Incidents of bad sportsmanship in baseball make headlines, whether it’s a Major League Baseball bench clearing brawl or a Little League parent being banished from the ballpark for belligerence.
Good sportsmanship, however, often goes unrecognized. But, make no mistake, good sportsmanship is important in teaching valuable lessons that go far beyond the playing field.
Brian Winslow, who has been FCTS varsity baseball coach for two years, teaches his players how to play the game properly, but he also places a great emphasis on good sportsmanship. His efforts are being recognized this year as the winner of the 2014 Hampshire Franklin Baseball Umpires Association Sportsmanship Award. The award is given annually to the coach and team that combines the “best excellent play and the good spirit of sporting competition,” according to the HFBUA website.
Winslow will receive the award at the organization’s annual banquet on June 27 at the Pavilion at Nonotuck Park in Easthampton.
“We preach sportsmanship and respect for the game,” Winslow said. “Sportsmanship is very important and we take it seriously as a program as a whole. High school sports are a great opportunity for kids to learn valuable life lessons. As a coaching staff, we really work hard to help our student-athletes learn these lessons and we really try to show the kids that the game of baseball can be a vehicle to help them improve as people and citizens.”
Arthur Burke, HFBUA secretary/treasurer and an umpire, said Winslow and the FCTS team “played and behaved in exemplary fashion” during the games he umpired.
“The boys played intelligently and skillfully during games with Granby and Pathfinder; the Franklin Tech team competed very well with both of those tournament-bound opponents,” he said. “Brian and all of his players conducted themselves wonderfully during both of those games, despite sustaining a loss by a narrow margin on both occasions. No one commented about a decision of an umpire, even though there were occasions when many players and coaches might have commented critically.”
Burke said when Winslow needed clarification on certain rules, he did so quietly and politely.
“Brian set a wonderful example for his players and their parents on all occasions; the youngsters and their parents followed his lead,” he said. “In turn, I had a great time umpiring at Franklin Tech this spring, and look forward to supervising games there in the future. I imagine fully that Brian and his team impressed many other umpires in the same very favorable way they impressed me.”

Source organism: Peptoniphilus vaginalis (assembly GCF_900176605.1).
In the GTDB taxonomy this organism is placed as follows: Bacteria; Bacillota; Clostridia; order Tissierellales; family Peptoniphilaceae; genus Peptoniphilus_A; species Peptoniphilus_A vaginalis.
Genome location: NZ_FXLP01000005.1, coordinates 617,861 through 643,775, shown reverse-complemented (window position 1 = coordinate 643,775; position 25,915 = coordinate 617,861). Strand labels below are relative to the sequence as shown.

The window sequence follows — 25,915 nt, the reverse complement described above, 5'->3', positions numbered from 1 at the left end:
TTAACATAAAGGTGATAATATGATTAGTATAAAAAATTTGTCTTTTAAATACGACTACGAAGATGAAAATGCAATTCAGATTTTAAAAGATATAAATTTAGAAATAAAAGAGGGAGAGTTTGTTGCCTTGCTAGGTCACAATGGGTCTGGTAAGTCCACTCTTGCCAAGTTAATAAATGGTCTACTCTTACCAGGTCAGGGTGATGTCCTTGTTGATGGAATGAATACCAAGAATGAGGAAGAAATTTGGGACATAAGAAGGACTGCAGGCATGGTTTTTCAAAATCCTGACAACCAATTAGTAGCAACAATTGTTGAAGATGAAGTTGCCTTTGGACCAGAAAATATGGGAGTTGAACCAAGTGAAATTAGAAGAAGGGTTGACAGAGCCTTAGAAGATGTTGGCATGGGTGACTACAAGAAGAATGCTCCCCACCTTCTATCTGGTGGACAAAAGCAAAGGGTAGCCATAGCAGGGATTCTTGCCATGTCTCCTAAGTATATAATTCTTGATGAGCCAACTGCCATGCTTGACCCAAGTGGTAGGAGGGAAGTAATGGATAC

Winslow started teaching special education at FCTS in January 2011. That spring he began coaching baseball as a volunteer assistant under coach Joe Gamache. He did this for two seasons before taking over as head coach in the spring of 2013. Prior to coming to FCTS, Winslow coached junior varsity baseball at Greenfield High School for three seasons.
When Winslow took over as the head varsity baseball coach and Science teacher Dan Prasol began coaching junior varsity, they decided to form one cohesive program with a singular philosophy.
“We wanted to develop a program where the kids would buy into a system,” Winslow said. “We emphasize respect for the game, how we play the game, and how we interact with each other and the officials. One program, one mission. Dan and I have really worked hard at that.”
Besides Winslow as head coach, Colin Benedict, Matt Gilbert and Tim Dowd are volunteer baseball assistant coaches who help out at both the junior varsity and varsity levels.
“We try to find guys who are the right fit as coaches, whether it’s because of skills or their belief in the mission of the school,” Winslow said. “I bring in good people who know the game and who will have a positive energy and emphasize the positive elements as far as effort and attitude.”
This philosophy of sportsmanship extends to other school teams, as well, and has been noticed by rival coaches and administrators.
Winslow and Prasol together coached boys soccer in the fall of 2011 and the team was recognized by Joan M. Schultz, Lenox Memorial Middle and High School athletic director, following a tournament game between FCTS and Lenox in which the tech school team showed exceptional sportsmanship.
“The team showed the most positive show of sportsmanship I have seen in a long time,” Schulz said of the FCTS soccer team. “The coaching staff and players were a delight to have. They were the true winners in this game.”
Although he is honored to win the Sportsmanship Award, Winslow said he could not have done it without the hard work and dedication of his players.
“Yes, I won the award but it’s about the kids buying into the system athletically and mentally,” he said. “The kids are what really make a baseball team. I’m just the facilitator. I want to thank the HFBUA for this special honor. It’s a privilege to be able to teach this great game to a great group of kids.”